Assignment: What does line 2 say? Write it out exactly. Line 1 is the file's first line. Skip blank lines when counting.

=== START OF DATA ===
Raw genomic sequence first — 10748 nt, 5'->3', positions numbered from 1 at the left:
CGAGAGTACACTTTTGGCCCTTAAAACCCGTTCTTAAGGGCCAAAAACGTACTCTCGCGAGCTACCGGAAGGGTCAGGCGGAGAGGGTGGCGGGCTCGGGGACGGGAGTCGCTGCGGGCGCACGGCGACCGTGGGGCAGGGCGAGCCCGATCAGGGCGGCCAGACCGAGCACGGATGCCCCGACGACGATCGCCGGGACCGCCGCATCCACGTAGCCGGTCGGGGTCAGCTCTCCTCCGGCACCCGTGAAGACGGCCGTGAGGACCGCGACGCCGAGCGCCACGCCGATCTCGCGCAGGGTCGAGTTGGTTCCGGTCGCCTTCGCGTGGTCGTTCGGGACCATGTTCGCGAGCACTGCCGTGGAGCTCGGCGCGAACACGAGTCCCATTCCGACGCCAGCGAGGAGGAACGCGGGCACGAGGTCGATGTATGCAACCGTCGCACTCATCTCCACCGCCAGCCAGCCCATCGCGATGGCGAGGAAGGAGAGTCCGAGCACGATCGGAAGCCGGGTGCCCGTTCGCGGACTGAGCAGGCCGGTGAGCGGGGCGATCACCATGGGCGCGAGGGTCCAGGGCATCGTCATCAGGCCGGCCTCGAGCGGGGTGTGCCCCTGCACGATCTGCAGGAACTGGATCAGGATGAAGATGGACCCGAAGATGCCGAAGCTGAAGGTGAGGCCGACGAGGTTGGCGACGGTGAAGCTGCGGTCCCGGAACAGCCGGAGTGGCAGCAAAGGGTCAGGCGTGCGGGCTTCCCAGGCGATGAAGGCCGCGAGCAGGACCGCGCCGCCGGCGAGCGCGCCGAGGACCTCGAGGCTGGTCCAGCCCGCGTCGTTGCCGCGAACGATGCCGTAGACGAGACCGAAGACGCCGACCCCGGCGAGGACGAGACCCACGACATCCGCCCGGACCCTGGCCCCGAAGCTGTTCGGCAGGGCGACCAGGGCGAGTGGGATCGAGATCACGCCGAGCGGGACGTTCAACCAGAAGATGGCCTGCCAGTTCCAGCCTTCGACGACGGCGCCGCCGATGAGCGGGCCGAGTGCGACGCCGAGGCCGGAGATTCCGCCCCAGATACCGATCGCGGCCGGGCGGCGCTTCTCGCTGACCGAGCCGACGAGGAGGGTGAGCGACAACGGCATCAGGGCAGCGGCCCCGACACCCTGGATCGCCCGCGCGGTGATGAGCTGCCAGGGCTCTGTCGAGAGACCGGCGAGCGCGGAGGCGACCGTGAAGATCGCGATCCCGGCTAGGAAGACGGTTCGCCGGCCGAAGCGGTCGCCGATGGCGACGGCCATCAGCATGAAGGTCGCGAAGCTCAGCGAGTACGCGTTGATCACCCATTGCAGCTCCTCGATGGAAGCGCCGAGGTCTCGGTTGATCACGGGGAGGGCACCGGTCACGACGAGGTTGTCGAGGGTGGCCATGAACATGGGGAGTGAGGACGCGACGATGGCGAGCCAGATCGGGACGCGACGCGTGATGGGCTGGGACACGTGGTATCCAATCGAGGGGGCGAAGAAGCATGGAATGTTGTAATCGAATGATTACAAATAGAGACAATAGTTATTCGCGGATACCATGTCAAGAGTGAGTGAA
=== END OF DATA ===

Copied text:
CGAGAGTACACTTTTGGCCCTTAAAACCCGTTCTTAAGGGCCAAAAACGTACTCTCGCGAGCTACCGGAAGGGTCAGGCGGAGAGGGTGGCGGGCTCGGGGACGGGAGTCGCTGCGGGCGCACGGCGACCGTGGGGCAGGGCGAGCCCGATCAGGGCGGCCAGACCGAGCACGGATGCCCCGACGACGATCGCCGGGACCGCCGCATCCACGTAGCCGGTCGGGGTCAGCTCTCCTCCGGCACCCGTGAAGACGGCCGTGAGGACCGCGACGCCGAGCGCCACGCCGATCTCGCGCAGGGTCGAGTTGGTTCCGGTCGCCTTCGCGTGGTCGTTCGGGACCATGTTCGCGAGCACTGCCGTGGAGCTCGGCGCGAACACGAGTCCCATTCCGACGCCAGCGAGGAGGAACGCGGGCACGAGGTCGATGTATGCAACCGTCGCACTCATCTCCACCGCCAGCCAGCCCATCGCGATGGCGAGGAAGGAGAGTCCGAGCACGATCGGAAGCCGGGTGCCCGTTCGCGGACTGAGCAGGCCGGTGAGCGGGGCGATCACCATGGGCGCGAGGGTCCAGGGCATCGTCATCAGGCCGGCCTCGAGCGGGGTGTGCCCCTGCACGATCTGCAGGAACTGGATCAGGATGAAGATGGACCCGAAGATGCCGAAGCTGAAGGTGAGGCCGACGAGGTTGGCGACGGTGAAGCTGCGGTCCCGGAACAGCCGGAGTGGCAGCAAAGGGTCAGGCGTGCGGGCTTCCCAGGCGATGAAGGCCGCGAGCAGGACCGCGCCGCCGGCGAGCGCGCCGAGGACCTCGAGGCTGGTCCAGCCCGCGTCGTTGCCGCGAACGATGCCGTAGACGAGACCGAAGACGCCGACCCCGGCGAGGACGAGACCCACGACATCCGCCCGGACCCTGGCCCCGAAGCTGTTCGGCAGGGCGACCAGGGCGAGTGGGATCGAGATCACGCCGAGCGGGACGTTCAACCAGAAGATGGCCTGCCAGTTCCAGCCTTCGACGACGGCGCCGCCGATGAGCGGGCCGAGTGCGACGCCGAGGCCGGAGATTCCGCCCCAGATACCGATCGCGGCCGGGCGGCGCTTCTCGCTGACCGAGCCGACGAGGAGGGTGAGCGACAACGGCATCAGGGCAGCGGCCCCGACACCCTGGATCGCCCGCGCGGTGATGAGCTGCCAGGGCTCTGTCGAGAGACCGGCGAGCGCGGAGGCGACCGTGAAGATCGCGATCCCGGCTAGGAAGACGGTTCGCCGGCCGAAGCGGTCGCCGATGGCGACGGCCATCAGCATGAAGGTCGCGAAGCTCAGCGAGTACGCGTTGATCACCCATTGCAGCTCCTCGATGGAAGCGCCGAGGTCTCGGTTGATCACGGGGAGGGCACCGGTCACGACGAGGTTGTCGAGGGTGGCCATGAACATGGGGAGTGAGGACGCGACGATGGCGAGCCAGATCGGGACGCGACGCGTGATGGGCTGGGACACGTGGTATCCAATCGAGGGGGCGAAGAAGCATGGAATGTTGTAATCGAATGATTACAAATAGAGACAATAGTTATTCGCGGATACCATGTCAAGAGTGAGTGAA